I have poetry interviews on the go, poetry reviews on the go, a leaning tower of poetry books to read (this morning it toppled), questions for me to answer for my new books, a study that needs sorting after four years of intense work ( it needs to be like the clean sheet before I begin again), a house that needs spring cleaning, a veggie garden that needs weeding, fruit trees that need planting, novels that call to be read, doodles that need doodling ….. and after being awake for hours with the marine forecast and Jeffrey Paparoa Holman’s pilot memoir on RNZ National all I feel like doing is making a lemon honey and ginger drink and reading the brand new Starling.

Starling is edited by Starling founder Louise Wallace and Francis Cooke and publishes the work of writers under 25 which is a very good thing. Starling always exposes me to new voices that I am dead keen to read more from.

This issues includes the work of 20 writers, an eye-opening interview with Brannavan Gnanalingam and the extra cool cover art of Jessica Thompson Carr. It is women rich, there is fire and cut and lyricism. I loved every piece of writing – no dull grey spots. Just an inspired and inspiring celebration of what young writers are doing

 

Here are a few tastes to get you linking.

Tate Fountain is a writer, actor and student in Auckland. Her tour-de -force poem ‘Dolores’ busts up form, ‘you’,  expectation and what good is poetry. It gently kicks you in the gut with ‘ashes in the back of a car’ and shakes your heart with ‘maybe craft is love and love is attention’. The pronouns are adrift as the lines stutter and break;  F Scott Fitzgerald makes an appearance, and Kandinsky. Sheez this poem electrifies. I am now on the hunt for Tate’s Letters; she describes it ‘perhaps [..] blasphemously as an extended chapbook’.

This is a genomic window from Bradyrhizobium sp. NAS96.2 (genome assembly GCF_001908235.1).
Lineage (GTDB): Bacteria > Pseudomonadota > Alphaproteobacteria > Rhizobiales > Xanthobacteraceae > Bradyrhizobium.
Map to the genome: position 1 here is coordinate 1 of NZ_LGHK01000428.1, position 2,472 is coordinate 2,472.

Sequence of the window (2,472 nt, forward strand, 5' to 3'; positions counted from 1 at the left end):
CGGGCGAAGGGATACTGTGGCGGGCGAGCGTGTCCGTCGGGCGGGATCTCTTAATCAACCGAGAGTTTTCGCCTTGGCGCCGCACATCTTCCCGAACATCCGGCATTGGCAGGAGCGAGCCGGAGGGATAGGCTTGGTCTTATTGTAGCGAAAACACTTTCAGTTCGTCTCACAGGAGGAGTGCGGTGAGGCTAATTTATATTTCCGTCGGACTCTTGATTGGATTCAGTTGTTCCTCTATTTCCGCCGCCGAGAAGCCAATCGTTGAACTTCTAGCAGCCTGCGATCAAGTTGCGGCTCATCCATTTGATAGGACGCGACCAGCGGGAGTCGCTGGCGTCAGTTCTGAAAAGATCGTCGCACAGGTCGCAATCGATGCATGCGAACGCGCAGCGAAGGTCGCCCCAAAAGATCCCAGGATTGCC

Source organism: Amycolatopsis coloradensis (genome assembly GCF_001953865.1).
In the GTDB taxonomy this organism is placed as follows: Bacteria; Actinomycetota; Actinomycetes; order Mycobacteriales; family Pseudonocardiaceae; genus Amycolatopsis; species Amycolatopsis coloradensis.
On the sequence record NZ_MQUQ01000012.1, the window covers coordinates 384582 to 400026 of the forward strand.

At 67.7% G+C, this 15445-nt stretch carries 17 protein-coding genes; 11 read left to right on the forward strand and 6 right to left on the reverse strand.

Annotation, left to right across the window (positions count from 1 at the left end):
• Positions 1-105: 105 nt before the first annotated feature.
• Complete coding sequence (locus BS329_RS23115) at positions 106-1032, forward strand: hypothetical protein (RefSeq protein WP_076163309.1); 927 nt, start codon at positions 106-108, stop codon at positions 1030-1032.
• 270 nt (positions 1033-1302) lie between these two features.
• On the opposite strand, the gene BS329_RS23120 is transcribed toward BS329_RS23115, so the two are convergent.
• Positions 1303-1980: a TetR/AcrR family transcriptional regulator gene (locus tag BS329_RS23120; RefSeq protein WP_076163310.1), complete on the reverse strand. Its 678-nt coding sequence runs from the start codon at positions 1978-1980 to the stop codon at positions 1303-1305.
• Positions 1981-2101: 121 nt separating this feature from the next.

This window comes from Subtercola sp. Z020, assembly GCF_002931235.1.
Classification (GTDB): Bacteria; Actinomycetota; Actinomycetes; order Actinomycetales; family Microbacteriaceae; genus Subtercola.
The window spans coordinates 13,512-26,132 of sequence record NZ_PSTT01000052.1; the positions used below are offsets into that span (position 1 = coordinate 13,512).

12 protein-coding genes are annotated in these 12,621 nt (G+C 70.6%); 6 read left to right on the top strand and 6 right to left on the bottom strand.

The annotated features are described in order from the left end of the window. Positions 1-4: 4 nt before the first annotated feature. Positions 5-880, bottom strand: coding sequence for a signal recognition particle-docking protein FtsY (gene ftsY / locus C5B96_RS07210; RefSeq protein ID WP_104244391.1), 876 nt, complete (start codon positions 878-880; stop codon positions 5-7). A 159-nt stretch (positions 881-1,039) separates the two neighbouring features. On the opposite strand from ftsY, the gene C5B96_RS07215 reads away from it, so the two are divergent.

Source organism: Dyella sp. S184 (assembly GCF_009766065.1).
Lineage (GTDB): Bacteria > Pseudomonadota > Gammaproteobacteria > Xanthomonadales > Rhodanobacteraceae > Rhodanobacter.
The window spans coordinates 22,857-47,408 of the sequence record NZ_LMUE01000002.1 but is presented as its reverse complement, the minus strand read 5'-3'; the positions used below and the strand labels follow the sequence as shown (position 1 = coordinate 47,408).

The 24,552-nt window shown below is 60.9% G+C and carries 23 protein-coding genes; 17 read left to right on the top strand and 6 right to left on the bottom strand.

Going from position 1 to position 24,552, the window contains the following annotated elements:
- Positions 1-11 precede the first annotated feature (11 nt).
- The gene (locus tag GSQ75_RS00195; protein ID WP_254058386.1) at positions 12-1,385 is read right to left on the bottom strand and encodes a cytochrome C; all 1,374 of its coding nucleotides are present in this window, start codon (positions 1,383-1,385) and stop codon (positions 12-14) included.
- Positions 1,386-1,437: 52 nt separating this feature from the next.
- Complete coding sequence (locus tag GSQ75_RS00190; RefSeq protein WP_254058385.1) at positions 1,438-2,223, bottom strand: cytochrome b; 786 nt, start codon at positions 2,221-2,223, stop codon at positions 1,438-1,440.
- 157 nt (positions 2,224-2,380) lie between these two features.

Nithya Narayanan is currently doing a conjoint degree (BA / LLB) at the University of Auckland. Her poem ‘Hiroshima’ held me in one long gasp as the mother / daughter relationship links the title to the final ‘bomb’ stanza. This is confession at its most radioactive (excuse the pun) with a rhythm that pulls and detail that hooks.

Rose Peoples is a student at Victoria University. Her poetry has appeared in Mimicry and Cordite. Her extraordinary poem ‘The Politics of Body Heat’ begins with a woman pegging washing on a line, then moves through cold and sexism, female syndromes and disappearances. You just must read it.

Think –
Have they forgotten the fear
of a cold hand on the back of the neck?
The dread of an icy whisper?
Remember this –
It is easy to disappear in the cold.

 

Morgan McLaughlin is an English lit graduate and describes herself as a fierce feminist. It shows in her poem ‘1-4’, four prose-poem pieces that subvert numerical order as clearly as they lay down a challenge to patriarchy. The writing is lucid, sharp as a blade and deliciously rhythmic.  I would love to hear this read aloud. I want to read more.

Meg Doughty recently completed an Honours degree in English at Victoria University of Wellington. She says she is a reactionary writer who is fascinated by the everyday mystic. Her poem is like two heavenly long inhalations that pick up all manner of things, herbs, birds, cats, fire, and I am caught up in the idea of poetry as breath (again, see today’s Herald!!). Then I reach the end of the poem and here is the poet breathing:

I stir
hover over the steam
and breathe in
I know how to live in this world

 

Mel Ansell is a Wellington poet whose brocade-like poem ‘Cook, Little Pot, Cook’ (I have used this term before) shimmers and sparks with surprise arrivals as I read. Ah poetry bliss where food and love and place and home rub close together.